A federal inmate in Oakdale who was found guilty of mailing hoax letters in 2016 to US Senate Post office boxes has been sentenced.
50-year-old Clifton Lamar Dodd was sentenced to 21 months in prison followed by 3 years of supervised release, for mailing the hoax letters. Dodd was found guilty at his trial in July 2021 by a federal jury in Lafayette.
According to information from the US Attorney's Office, on May 2, 2016, personnel at the United States Senate mail facility received four suspicious mailed envelopes, each containing a white powdery substance. Each envelope bore a return address of FCI Oakdale, and each listed a different inmate as the purported sender.
The United States Capitol Police's Hazardous Response Unit responded and confirmed that the white powder was talcum powder. In addition to the talcum powder, each letter contained a note scrawled in all caps on a small scrap of paper that stated, "MY BOSS MADE ME DO THIS." On the back of each note was the name of four different inmates, all of which were housed at FCI Oakdale. U.S. Capitol Police and agents from the FBI and Bureau of Prisons began an investigation into the origin of the letters.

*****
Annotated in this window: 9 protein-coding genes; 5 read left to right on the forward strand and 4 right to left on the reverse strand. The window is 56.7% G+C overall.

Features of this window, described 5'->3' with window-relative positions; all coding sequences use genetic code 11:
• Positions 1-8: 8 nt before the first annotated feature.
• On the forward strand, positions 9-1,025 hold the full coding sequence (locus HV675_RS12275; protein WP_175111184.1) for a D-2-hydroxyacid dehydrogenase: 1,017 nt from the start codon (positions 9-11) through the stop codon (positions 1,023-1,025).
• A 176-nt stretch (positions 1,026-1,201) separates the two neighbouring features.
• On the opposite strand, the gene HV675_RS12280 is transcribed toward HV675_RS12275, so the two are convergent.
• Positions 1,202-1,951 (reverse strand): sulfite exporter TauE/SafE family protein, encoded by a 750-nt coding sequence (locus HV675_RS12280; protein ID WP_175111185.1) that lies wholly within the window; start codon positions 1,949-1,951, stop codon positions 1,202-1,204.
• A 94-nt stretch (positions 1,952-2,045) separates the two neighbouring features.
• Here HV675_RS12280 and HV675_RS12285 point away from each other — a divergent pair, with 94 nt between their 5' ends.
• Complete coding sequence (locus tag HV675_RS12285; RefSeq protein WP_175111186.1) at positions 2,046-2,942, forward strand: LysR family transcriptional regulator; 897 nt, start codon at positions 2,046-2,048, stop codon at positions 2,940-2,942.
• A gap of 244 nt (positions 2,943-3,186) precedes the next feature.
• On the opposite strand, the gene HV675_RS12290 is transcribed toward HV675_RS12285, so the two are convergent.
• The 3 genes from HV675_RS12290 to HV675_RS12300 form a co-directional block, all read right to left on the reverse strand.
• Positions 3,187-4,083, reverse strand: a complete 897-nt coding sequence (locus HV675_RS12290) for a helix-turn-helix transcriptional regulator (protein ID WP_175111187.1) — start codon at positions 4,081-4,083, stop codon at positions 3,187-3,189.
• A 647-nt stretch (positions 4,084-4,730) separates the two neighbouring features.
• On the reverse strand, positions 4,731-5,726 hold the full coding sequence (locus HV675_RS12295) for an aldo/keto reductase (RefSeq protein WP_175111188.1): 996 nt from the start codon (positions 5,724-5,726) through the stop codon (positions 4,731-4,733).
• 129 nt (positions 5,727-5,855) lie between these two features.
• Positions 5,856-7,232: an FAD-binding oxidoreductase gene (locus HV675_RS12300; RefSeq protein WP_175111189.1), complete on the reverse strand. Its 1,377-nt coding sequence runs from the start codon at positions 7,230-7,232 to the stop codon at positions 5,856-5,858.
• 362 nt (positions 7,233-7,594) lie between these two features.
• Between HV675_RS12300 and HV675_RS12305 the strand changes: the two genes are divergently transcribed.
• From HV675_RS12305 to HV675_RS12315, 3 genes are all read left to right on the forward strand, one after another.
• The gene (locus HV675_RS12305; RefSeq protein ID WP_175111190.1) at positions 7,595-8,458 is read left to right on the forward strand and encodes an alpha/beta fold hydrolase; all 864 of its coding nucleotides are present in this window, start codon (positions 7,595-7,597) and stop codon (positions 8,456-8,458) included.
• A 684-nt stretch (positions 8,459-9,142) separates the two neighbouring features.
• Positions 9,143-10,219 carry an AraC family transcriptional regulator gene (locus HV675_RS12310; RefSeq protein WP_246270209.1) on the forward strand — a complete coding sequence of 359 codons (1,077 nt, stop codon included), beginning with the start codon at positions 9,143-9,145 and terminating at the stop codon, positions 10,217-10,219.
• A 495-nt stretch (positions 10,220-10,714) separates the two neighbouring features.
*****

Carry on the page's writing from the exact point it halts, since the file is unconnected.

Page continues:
Agents interviewed the inmates whose names were listed as senders of the letters and learned that Dodd had sent one of the inmates threatening notes and bragged about getting the inmate removed from the prison yard.
FBI submitted the hoax letters to its crime lab for forensic evaluation and found one of Dodd's fingerprints on the outside of one of the envelopes.
After being found guilty last year, Dodd faced a penalty of up to five years in prison, a $250,000 fine, or both. Sentencing had been set for October 28, 2021.
Stay in touch with us anytime, anywhere.
To reach the newsroom or report a typo/correction, click HERE.
Sign up for newsletters emailed to your inbox. Select from these options: Breaking News, Evening News Headlines, Latest COVID-19 Headlines, Morning News Headlines, Special Offers